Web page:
The 20th Century marked a watershed where people began to recognise the changing nature and environment of the media. Mass media, broadcast news, and the professionalisation of journalism, were buzzwords for the media then, just as they are now.
The revolution of news on screen and radio, broadened the political minds of many, in a midst of newly found easy access to the political world, away from print news.
Media outlets slowly began to ease their political alignments shifting between the advocacy for parties, and the supply of unbiased views, in attempt to provide ‘neutral’ perspectives.
With this increased ‘professionalisation’, we saw a new kind of journalism developing.
Without compulsory training, or specific knowledge sets, journalism ‘isn’t the ideal liberal profession’, in comparison to careers such as law or medicine. However pride is, and should be placed, on a journalists’ ability to ‘impact society’ and ‘serve the public interest’. It is this new autonomy that has founded journalisms professionalisation.
So, with these developments, if we reflect again, they bring the question of whether we are seeing another ‘new kind of journalism’ in amongst this global pandemic we are facing today.
Common articles around Coronavirus have recently, and necessarily so, surrounded recent case figures, medical advice being offered, or recent demands for enquiries into countries levels of ‘preparedness’ for such a pandemic.
There are some positives in amongst this, including a new-found appreciation for keyworkers and national spirits of ‘togetherness’. There are also lots of negatives that can come from, and are found within situations such as these – those sadly lost, government performance, and public urges to panic-buy toilet roll or baking goods.
Yet this news is being bought to us in a different way, and more importantly, is the only news that is being presented to us, and has been for the last three months.
There has seemed to be a lack of attention to what we are being shown in the media. Countries have seen ‘normal’ life come to a halt, confined to life of self-isolation and lockdown, and the media has followed suit.
The media has become isolated in its news of Coronavirus, suggesting the possibility and also some truth to how global news has taken a back seat. Or that there is no global news to report – which seems harder to believe.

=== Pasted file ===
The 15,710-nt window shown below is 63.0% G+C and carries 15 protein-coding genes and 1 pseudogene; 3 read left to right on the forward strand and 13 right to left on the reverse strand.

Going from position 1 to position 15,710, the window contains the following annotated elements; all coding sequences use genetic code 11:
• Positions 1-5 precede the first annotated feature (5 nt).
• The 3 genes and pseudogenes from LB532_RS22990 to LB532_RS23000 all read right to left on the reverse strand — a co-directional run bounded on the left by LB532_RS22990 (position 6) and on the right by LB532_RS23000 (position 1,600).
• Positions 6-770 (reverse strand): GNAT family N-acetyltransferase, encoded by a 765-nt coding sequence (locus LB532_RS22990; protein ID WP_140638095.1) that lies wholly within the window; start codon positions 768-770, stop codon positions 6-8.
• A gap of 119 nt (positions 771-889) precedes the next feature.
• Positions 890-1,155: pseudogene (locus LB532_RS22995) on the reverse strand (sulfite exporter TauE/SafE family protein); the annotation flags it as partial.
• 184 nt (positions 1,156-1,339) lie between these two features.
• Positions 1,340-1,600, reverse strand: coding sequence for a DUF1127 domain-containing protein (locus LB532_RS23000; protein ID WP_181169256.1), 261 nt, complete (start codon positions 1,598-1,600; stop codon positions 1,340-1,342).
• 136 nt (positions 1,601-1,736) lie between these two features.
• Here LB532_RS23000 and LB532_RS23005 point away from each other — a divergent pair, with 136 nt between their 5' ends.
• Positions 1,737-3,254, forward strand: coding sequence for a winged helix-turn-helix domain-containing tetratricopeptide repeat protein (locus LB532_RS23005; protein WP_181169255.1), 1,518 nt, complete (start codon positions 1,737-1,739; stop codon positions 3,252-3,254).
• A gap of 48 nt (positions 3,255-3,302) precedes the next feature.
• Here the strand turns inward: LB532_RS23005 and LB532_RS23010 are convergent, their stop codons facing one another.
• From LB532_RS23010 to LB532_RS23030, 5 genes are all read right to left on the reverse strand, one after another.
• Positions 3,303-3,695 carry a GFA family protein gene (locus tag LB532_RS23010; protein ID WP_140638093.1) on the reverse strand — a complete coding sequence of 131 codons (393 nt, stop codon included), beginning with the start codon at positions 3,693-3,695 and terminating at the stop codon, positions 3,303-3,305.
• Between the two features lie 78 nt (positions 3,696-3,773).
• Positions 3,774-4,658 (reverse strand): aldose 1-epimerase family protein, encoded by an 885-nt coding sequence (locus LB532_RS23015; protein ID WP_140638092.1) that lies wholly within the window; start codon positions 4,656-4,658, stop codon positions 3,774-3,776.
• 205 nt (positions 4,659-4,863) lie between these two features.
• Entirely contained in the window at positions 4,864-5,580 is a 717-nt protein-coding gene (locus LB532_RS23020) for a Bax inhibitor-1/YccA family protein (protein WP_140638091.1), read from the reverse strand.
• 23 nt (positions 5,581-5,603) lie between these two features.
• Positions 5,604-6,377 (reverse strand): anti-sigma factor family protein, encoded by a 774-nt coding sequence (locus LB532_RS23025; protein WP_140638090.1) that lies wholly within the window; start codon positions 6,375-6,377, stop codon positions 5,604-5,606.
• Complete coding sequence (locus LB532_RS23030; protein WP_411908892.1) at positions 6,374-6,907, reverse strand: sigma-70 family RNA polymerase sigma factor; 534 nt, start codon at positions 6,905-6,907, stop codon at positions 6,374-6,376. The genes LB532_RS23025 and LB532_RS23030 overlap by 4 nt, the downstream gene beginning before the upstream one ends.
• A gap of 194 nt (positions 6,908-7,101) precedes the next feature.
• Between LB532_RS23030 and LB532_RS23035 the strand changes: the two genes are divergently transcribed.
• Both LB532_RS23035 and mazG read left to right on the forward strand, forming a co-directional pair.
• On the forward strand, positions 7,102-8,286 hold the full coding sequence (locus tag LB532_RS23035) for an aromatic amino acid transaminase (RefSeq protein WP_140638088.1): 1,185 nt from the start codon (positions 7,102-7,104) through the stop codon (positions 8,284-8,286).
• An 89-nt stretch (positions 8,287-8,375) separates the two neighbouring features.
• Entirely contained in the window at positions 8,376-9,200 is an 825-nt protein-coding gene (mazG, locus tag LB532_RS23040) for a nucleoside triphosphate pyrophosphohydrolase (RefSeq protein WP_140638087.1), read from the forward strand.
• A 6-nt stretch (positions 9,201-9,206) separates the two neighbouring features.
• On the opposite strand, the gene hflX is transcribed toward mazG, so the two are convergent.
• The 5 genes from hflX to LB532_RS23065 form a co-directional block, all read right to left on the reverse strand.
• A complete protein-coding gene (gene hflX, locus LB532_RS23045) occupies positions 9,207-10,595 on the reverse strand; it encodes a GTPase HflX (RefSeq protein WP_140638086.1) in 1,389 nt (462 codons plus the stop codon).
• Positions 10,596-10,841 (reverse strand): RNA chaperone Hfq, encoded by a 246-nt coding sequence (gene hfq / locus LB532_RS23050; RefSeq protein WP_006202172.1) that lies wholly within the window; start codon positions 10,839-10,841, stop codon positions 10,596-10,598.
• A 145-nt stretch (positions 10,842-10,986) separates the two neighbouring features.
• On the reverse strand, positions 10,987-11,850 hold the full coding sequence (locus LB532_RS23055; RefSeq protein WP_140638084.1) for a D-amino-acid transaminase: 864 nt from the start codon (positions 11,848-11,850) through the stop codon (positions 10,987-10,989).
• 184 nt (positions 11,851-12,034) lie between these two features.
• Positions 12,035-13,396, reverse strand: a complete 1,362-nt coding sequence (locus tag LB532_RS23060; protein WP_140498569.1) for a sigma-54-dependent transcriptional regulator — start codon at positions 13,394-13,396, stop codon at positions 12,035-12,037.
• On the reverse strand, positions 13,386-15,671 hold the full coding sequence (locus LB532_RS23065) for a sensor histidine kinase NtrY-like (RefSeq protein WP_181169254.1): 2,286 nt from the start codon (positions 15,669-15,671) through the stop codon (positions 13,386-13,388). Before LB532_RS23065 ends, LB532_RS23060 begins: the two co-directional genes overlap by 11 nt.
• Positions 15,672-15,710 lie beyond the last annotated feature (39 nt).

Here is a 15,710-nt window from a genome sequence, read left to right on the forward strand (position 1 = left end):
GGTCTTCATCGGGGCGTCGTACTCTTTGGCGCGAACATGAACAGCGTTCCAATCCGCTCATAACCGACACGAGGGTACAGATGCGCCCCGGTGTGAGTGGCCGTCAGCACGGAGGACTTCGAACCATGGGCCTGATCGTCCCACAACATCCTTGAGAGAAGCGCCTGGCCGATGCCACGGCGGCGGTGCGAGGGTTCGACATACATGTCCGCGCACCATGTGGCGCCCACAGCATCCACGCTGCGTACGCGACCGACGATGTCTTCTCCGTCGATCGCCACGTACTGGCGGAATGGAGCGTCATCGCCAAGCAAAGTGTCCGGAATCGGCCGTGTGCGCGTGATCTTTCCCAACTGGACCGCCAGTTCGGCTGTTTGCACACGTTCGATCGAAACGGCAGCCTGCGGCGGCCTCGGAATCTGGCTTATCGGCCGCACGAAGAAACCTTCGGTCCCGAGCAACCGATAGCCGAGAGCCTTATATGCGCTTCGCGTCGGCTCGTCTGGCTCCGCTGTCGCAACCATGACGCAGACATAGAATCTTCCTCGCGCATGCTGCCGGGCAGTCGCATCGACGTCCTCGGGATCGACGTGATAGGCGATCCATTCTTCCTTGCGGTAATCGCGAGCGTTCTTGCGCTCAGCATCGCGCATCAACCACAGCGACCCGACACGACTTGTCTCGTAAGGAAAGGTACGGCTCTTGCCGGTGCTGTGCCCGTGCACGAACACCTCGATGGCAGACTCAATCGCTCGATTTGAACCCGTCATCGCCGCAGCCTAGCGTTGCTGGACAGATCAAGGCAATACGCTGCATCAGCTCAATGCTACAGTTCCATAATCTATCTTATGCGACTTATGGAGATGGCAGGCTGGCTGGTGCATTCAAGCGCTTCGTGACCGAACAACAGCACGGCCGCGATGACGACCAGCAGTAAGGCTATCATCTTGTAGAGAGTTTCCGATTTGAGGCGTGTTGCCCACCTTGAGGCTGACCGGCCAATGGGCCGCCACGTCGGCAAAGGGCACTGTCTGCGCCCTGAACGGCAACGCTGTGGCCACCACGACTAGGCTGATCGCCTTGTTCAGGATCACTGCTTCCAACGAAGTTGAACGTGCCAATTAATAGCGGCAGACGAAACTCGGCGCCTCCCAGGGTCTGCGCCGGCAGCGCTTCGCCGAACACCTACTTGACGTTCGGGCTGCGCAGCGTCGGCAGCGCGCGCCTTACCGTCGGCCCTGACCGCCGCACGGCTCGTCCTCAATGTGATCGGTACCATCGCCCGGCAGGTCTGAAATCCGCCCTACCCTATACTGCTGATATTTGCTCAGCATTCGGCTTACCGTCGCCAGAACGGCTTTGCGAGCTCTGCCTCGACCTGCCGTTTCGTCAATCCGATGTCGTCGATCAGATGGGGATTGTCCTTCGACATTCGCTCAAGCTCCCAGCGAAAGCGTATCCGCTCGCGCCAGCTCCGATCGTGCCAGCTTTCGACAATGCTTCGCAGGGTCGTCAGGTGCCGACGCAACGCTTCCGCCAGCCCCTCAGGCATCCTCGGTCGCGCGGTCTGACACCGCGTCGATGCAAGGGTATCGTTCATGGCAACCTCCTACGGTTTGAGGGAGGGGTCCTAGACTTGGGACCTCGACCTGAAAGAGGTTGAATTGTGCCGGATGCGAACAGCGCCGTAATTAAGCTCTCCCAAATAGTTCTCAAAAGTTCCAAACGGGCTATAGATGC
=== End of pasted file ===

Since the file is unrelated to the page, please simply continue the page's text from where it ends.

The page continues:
Furthermore, there is a sense journalists’ questions have also become constrained during what has become, the daily press conference ritual. Time and time again we see some journalists asking the same questions, most notably ‘when will lockdown end?’.
This could reflect national frustrations, or to rightly hold governments accountable, or is this because, there is not much else they can ask?
This is a new kind of journalism.
Journalism before has seen constraint from state intervention and technological drawbacks, and to some extent, still sees this on varying levels. Today, as World Wars once consumed media attention, our battle against Coronavirus takes their place.
It is up to ourselves to decide whether this ‘new’ in our new kind of journalism, be taken for the logistics of how press conferences are now being held. Or that more than ever, more media channels are receiving more airtime attention, or even how questions are being asked in these conferences, are becoming limited.
Nonetheless, these all suggest a new kind of journalism, in a time that demands the attention of one subject only, one that is continuously at the forefront of all our minds.
Written by Courtney Bridges
Daniel C. Hallin and Paolo Mancini, ‘Comparing Media Systems: three models of media and politics’, (2004), p.13, 16.